A Holter monitor is a small, lightweight ambulatory electrocardiogram (ECG) that records 24 to 48 hours of heart rate and rhythm data. This allows us to obtain more complete disclosure on the patients rhythm and assess for intermittent disturbances of the cardiac rhythm. Ambulatory ECG (AECG) is recommended in patients with dysrrhythmias and also in patients that have a history of syncope (fainting). The Holter is also used to assess response to anti-arrhythmic therapy for a variety of arrhythmias.
Some Holters can stay on for a longer period of time (days) – these are best for intermittent episodes that may not occur daily. This is called an event monitor and requires the pet owner to trigger the device following an episode.
Telemetry is used for some in hospital patients to allow us to continually monitor heart rhythm and other patient parameters while in hospital.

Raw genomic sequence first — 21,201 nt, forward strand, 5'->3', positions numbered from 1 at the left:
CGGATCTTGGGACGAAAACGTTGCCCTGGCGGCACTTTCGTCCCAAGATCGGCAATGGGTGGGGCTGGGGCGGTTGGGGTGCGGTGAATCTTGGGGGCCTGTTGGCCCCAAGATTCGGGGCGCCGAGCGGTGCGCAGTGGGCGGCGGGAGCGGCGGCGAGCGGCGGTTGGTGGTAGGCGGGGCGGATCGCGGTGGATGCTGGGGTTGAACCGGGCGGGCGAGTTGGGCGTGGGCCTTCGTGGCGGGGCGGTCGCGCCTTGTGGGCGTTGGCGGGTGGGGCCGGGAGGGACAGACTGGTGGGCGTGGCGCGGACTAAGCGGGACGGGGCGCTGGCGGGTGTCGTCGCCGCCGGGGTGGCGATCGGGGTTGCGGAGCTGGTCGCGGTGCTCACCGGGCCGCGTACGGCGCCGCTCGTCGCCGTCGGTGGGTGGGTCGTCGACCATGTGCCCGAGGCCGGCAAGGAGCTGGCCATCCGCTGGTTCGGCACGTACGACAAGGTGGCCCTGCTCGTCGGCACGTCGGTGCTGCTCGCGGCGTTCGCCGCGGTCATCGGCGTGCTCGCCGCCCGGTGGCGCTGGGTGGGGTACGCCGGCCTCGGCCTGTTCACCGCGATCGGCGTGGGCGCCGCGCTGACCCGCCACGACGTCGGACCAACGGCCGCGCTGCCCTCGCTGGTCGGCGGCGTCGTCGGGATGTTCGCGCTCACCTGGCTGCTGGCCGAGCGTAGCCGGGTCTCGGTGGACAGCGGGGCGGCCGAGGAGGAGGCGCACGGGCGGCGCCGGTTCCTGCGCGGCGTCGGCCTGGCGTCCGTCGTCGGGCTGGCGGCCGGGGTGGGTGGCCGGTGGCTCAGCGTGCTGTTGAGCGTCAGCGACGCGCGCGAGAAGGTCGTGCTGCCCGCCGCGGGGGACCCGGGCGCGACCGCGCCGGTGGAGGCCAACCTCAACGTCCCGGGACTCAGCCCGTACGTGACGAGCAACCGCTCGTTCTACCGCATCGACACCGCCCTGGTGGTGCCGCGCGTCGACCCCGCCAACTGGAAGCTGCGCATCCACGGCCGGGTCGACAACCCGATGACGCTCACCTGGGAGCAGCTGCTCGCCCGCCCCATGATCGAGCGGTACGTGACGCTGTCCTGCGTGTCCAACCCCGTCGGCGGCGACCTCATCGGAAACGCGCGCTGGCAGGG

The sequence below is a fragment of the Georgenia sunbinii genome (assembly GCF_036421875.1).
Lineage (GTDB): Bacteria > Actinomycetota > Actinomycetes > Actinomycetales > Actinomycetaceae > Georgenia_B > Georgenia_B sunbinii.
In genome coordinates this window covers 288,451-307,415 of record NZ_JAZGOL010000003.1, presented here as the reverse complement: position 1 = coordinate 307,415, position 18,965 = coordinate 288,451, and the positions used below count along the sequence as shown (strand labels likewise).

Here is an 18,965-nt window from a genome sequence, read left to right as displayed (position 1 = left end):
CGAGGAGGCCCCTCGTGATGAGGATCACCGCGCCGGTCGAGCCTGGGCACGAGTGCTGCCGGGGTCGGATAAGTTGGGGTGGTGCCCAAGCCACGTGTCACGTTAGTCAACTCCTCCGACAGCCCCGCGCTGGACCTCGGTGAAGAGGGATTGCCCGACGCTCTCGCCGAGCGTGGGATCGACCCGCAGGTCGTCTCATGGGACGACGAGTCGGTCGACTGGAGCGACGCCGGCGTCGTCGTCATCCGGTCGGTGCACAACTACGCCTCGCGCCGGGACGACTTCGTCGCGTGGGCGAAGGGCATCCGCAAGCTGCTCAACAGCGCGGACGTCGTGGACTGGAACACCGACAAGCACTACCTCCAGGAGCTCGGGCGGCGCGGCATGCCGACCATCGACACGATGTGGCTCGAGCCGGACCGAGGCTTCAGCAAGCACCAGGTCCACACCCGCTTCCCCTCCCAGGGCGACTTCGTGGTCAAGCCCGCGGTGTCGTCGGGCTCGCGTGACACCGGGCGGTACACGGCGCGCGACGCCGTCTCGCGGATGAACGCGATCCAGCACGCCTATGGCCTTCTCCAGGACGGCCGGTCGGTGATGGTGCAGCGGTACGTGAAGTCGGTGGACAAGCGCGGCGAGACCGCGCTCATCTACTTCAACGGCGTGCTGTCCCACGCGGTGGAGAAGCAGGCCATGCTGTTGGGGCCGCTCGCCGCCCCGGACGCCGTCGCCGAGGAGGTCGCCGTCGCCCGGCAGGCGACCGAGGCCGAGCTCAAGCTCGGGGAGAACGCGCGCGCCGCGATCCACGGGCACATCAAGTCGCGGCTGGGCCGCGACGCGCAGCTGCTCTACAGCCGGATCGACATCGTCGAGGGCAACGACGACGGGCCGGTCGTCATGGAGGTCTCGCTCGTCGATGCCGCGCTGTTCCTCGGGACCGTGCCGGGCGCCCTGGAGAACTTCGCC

Free fluid can accumulate in the chest and abdominal cavities of some patients with heart disease. Fluid in the chest (pleural effusion) and abdomen (ascites) can be the result of heart failure and can cause difficulty breathting and discomfort. Removal of the fluid is called centesis (thoracocentesis and abdominocentesis), and this will improve clinical signs and comfort in patients with CHF. Medical therapy will then try to slow down or delay the recurrence of the fluid accumulation. In some animals a cardiac tumour can bleed and cause a build-up of fluid around the heart called pericardial effusion. The pericardial effusion can result in a constraining effect on the heart and compromise of the circulatory system. Therefore removal of the fluid from the pericardial sac (pericardiocentesis) is required in those patients that are experiencing this degree of compromise (cardaic tamponade). We routinely perform any required centesis procedure at Pulse Veterinary Specialists & Emergency. In some cases a sample of the fluid will be submitted to the veterinary lab for further assessment.